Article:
GD (Amanda): Well, if you’re nominated, you’ve had so many great episodes this season. You have to submit one for your submission. Is there one you’re thinking of? Rob and I are definitely rooting for you to get that nomination.

JH: You guys are so sweet, I appreciate you saying that. They gave me a gift, as an actor, that episode “Number One,” it was the eighth episode of the season it was entitled “Number One,” where Kevin goes back to high school and he kind of bottoms out by the end of the episode. I think that would be the one.

GD (Amanda): That’s what we were gonna suggest.

JH: I was gonna suggest one that I wasn’t in but I figured that would be a bad call.

GD (Rob): If we could just drill down a little into that episode, it took me by surprise actually. I didn’t really see where it was going, and by the end of it with Kevin really hitting rock bottom and desperately pleading for that necklace on the lawn, talk us through filming that on-set and what it was like for you to really have to go to that pretty dark and pretty depressing place for Kevin.

JH: Yeah, well first of all, you’re right. It’s a vulnerable place for Kevin to be. It’s a vulnerable place for an actor to be. And I’ll say that we have a dynamite crew, ‘cause that’s not a moment that you’re alone. You’re in front of 40 people or whatever, if not more. We have a dynamite crew that is so supportive and we have guys, think about it, we have guys hanging lights and pulling focus and holding cameras and Ken Olin’s directing and we have the writers there and some assistants are there. People are doing all kinds of stuff and they’re dynamite. I really felt like this was a moment between Kevin and Charlotte and he was just speaking to her and pleading to get this necklace back. So that’s first of all. But secondly, I think in that moment I just thought about it as him being this guy that’s clinging onto this one last memory of his father, what he thought his father was before he found out all of this stuff that’s going on with his father, or going on with him that relates to what his father went through, so it was this one last pure thing that he had of the way he remembered his father as a hero. And just to lose that, gosh, over sort of the same kind of circumstances that were the deterioration of his father I thought was really heartbreaking. So kind of it’s just like, do what you say you’re doing and listen to the words that are coming out of your mouth and what you’re actually asking for and what’s going on in that moment. It’s hard not to get emotional. I don’t know how you would go through that and not be emotional, to be honest with you.

GD (Amanda): I was curious, because that episode is all Kevin, did you have any interaction with the actor who plays the teenage version of you, ‘cause it seemed like you two were kind of in sync in that episode?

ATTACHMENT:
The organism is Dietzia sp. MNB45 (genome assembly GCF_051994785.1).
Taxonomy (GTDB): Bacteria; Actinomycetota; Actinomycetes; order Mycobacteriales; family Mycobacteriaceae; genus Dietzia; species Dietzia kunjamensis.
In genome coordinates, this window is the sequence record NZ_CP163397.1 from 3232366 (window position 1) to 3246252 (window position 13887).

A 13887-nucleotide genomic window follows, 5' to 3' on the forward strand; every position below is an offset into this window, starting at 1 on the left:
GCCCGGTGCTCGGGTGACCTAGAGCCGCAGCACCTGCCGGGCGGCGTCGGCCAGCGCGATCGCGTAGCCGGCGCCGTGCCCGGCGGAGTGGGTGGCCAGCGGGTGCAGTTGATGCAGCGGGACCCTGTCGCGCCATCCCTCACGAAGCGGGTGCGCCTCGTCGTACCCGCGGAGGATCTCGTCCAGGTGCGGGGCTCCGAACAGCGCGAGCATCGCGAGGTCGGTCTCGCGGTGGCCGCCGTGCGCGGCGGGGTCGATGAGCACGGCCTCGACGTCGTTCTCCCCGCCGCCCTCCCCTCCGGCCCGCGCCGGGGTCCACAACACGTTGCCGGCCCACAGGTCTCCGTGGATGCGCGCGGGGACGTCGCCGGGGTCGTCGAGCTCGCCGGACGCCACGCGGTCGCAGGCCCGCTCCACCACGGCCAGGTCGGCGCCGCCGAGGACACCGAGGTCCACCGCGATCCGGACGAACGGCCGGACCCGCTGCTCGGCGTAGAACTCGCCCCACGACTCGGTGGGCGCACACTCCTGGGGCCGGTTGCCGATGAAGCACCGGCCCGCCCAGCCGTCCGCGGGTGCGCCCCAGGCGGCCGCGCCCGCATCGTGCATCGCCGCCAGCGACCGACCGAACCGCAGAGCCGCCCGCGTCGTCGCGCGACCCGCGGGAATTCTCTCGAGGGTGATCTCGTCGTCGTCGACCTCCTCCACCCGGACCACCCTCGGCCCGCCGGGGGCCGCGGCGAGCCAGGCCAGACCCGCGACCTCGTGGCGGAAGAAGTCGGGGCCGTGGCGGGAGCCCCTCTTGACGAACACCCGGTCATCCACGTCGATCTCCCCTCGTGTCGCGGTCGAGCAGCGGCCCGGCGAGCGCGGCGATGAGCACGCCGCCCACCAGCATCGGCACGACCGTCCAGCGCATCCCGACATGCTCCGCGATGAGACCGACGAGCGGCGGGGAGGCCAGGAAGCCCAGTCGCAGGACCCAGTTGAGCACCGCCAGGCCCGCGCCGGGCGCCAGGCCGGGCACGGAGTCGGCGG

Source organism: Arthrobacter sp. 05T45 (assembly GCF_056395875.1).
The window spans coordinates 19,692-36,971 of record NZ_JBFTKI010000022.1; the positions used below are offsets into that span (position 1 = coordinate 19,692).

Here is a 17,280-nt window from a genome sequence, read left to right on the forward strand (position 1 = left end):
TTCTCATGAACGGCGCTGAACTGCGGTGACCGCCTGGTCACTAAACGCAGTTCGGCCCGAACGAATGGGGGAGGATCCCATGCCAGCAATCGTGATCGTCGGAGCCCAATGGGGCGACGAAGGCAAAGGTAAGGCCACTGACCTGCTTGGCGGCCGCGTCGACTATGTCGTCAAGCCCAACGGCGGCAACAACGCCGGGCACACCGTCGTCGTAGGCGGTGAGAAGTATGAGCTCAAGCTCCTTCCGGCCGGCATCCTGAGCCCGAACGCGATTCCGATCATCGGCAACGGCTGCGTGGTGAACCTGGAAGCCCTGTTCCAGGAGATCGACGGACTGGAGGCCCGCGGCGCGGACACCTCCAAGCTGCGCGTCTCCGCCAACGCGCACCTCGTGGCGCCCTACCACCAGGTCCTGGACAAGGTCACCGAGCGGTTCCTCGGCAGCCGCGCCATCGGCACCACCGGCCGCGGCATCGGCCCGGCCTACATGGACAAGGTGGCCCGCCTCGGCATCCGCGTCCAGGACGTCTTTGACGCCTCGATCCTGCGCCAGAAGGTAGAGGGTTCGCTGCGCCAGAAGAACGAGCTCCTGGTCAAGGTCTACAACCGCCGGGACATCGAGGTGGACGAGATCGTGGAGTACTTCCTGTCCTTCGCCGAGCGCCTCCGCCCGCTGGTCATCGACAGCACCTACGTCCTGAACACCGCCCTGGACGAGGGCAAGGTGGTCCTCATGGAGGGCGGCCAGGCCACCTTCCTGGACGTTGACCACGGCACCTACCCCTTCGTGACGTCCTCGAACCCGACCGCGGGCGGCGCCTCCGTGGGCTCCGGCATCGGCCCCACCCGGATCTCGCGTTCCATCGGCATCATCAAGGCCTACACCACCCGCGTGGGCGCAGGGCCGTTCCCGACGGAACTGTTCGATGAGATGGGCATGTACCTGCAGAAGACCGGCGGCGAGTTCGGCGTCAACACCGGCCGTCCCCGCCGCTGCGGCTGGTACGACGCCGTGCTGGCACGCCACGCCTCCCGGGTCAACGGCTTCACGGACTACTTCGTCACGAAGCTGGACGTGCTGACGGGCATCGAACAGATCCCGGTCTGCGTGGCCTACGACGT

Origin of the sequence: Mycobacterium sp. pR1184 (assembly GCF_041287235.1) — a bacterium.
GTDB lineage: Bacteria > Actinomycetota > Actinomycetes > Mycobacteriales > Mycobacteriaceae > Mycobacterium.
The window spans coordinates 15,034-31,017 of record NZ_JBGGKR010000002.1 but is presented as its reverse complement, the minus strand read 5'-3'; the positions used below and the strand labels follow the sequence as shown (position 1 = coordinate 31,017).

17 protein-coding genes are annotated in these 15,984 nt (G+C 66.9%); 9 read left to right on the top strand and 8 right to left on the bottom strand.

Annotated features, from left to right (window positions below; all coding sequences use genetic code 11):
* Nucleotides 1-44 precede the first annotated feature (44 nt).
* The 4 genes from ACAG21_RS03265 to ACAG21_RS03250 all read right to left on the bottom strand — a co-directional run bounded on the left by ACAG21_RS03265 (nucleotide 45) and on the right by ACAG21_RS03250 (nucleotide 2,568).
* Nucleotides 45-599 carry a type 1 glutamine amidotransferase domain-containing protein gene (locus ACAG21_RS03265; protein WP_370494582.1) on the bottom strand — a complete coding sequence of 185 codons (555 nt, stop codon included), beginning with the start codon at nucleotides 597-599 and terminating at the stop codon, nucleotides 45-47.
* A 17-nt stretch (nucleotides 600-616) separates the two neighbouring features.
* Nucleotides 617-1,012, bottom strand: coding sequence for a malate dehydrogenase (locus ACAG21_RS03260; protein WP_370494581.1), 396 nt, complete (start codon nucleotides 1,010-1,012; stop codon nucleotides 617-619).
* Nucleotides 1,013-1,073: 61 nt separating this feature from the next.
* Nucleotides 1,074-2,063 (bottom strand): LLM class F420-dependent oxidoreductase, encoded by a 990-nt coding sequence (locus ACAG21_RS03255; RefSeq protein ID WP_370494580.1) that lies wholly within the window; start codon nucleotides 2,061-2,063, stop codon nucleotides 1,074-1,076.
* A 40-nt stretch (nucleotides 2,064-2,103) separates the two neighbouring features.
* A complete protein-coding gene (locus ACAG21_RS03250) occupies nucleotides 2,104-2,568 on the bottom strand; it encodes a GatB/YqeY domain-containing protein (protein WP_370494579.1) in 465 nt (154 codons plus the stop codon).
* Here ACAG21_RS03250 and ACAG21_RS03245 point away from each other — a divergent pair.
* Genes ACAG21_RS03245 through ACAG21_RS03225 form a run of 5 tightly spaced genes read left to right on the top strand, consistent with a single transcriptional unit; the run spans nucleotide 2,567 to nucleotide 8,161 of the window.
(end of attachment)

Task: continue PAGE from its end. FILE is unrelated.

JH: Interestingly, we don’t have a lot of interaction because when he’s working, I’m not working, and when I’m working, he’s working, so I see him in passing. I like him very much. We see each other a lot at events and stuff like that, but we don’t see each other a lot at work. We’re just in sync. That’s what that is. He’s just good. We’re just in sync. I mean, we have conversations about the character, for sure, but as far as that episode goes, not a lot was said. It’s kind of on the page. He’s got the benefit of knowing where the character’s going, and I have the benefit of knowing where the character’s been. So a lot of times you’ll take on a character and you have to be like, “Okay, let’s think about why would he do this? Why is behaving this way? What must have happened when he was a child? What must have happened when he was in college, who he might have met so that now he acts like this and it’s tainted his view of this,” or whatever that might be, right? So we have the benefit, the older cast, of having the history, which is sort of a unique thing. So it’s kind of there on the page for you.

GD (Rob): Amanda and I were talking about this earlier ‘cause we usually ask this question to people that we interview and I thought I’d just go there.

GD (Amanda): Kind of our trademark question.

JH: Okay, bring it.

GD (Rob) Do you have any clue about what’s going on with Kevin next season? Can you tell us pretty much everything and don’t worry about getting fired, or, could you maybe give us three words to describe what you think or what you know Kevin’s going to be dealing with next season?

JH: Gosh, I don’t know if I can do it in three words. I don’t know if I’m that good. I’ll try. I don’t wanna get fired, though. Let’s see, I would say “discovery.” This is kind of two words, “self-aware,” let’s just count that as one. And then “danger”?

GD (Amanda): That’ll keep people talking.

GD (Rob): That’s good. I don’t know what to make of that. I really just don’t know what to say.

JH: I could’ve just made that up! You don’t know!

GD (Rob): (Laughs) You basically know nothing, but that’s cool. It’s all good. Mate, in all seriousness, congratulations on a really amazing, fantastic Season 2 and good luck for award season. We’re rooting for you.

JH: Thank you, brother, I appreciate that. You guys are awesome, thank you.